It was around this time, nine years ago, that I realized that I had an option to go abroad (foreign jaana, we used to call it then) for my education. And after a lot of debate with myself, using arguments I can only describe as juvenile, I decided to take off.
All the years of studying abroad have made me realize - your home is never entirely your choice, at least not at the conscious level. I have grown mostly outside India and there is simply no denying that I have seen sights, gained education, and lived in comforts beyond what would probably have been possible back home. The words of my aunt who told me when I left: "You'll find no reason to come back when you've settled down there" should make sense. They never have.
At first, when I used to tell people back home that I'll get back and settle in India eventually, people used to laugh and tell me I just wasn't settled enough yet. When I tell them the same thing today - some of them think I'm lying, even to myself. Others think that the tide has turned and after all, with the progress in India, NRIs would definitely want to come back. What's the reality?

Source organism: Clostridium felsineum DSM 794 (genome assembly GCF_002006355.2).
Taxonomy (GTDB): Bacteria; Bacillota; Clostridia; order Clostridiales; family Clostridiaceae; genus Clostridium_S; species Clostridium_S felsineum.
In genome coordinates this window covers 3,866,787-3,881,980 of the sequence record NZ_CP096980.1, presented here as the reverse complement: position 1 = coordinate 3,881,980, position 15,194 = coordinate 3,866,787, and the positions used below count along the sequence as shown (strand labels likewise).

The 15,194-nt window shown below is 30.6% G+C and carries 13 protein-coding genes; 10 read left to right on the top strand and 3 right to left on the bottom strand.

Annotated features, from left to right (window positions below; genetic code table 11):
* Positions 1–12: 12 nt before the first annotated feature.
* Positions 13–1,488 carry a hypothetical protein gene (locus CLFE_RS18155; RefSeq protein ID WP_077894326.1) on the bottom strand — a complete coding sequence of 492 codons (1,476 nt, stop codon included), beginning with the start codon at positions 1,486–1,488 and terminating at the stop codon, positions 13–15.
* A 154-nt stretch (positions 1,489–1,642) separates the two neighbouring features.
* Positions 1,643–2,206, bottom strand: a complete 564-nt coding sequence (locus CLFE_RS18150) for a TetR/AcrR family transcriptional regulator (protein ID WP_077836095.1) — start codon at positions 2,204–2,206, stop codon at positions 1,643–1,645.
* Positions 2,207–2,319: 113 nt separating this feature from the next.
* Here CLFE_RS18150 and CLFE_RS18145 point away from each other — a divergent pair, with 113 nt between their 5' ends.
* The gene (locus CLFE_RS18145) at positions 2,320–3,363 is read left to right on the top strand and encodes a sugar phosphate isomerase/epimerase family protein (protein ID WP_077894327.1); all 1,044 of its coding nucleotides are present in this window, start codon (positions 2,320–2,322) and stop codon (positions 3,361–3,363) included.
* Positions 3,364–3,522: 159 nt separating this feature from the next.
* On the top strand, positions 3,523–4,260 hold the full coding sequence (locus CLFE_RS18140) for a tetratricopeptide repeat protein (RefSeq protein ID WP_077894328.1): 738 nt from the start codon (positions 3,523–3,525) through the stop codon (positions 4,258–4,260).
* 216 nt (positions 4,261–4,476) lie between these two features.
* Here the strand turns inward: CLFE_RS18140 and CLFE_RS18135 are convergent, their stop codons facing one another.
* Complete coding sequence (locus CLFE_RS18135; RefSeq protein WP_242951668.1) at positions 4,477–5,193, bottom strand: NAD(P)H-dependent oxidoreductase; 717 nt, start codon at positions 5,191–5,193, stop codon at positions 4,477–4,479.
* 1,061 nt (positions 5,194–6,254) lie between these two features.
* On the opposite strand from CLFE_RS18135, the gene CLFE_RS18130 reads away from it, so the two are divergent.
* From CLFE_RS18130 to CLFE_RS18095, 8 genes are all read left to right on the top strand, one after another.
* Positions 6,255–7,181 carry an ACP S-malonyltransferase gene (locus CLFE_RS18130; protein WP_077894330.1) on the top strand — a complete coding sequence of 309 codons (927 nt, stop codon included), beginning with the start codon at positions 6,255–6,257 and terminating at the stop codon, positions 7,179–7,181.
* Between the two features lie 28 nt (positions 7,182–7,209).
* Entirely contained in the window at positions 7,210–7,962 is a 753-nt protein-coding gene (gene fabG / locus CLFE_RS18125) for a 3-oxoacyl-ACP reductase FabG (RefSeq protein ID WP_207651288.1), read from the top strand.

For me, the reality is that my mindspace is like a piece of a jigsaw puzzle that fits in only in one place. While I can hang my hat anywhere from Bangkok to Boston and sleep off in an instant, the feeling of belonging and perfect peace I find nowhere but on Indian soil. Its in the things that people think little about these days. When I go back to Mumbai, I make it a point to commute by the fast train during rush hour - I get the strangest thrill out of an exercise that frustrates even many Mumbaikars daily. Illogically, I eat street vada pav every day for a month because it tastes better than the juiciest butter chicken the best restaurants in Singapore can prepare. When someone tells me its impossible to tell that I've lived abroad for so long - I feel a sense of pride that I would still describe as juvenile. If I find myself in Delhi I still look up my favourite old bookstores in Chandni Chowk. I actually feel more comfortable in crowded places than spacious ones. Not a week goes by without me calculating and recalculating when I can finish my education, fulfill my obligations because of it, and get home where I belong. Like many in India, I'll gladly live there and be happy without apparent reason.
To the most delightful nation there can ever be - Happy Independence Day!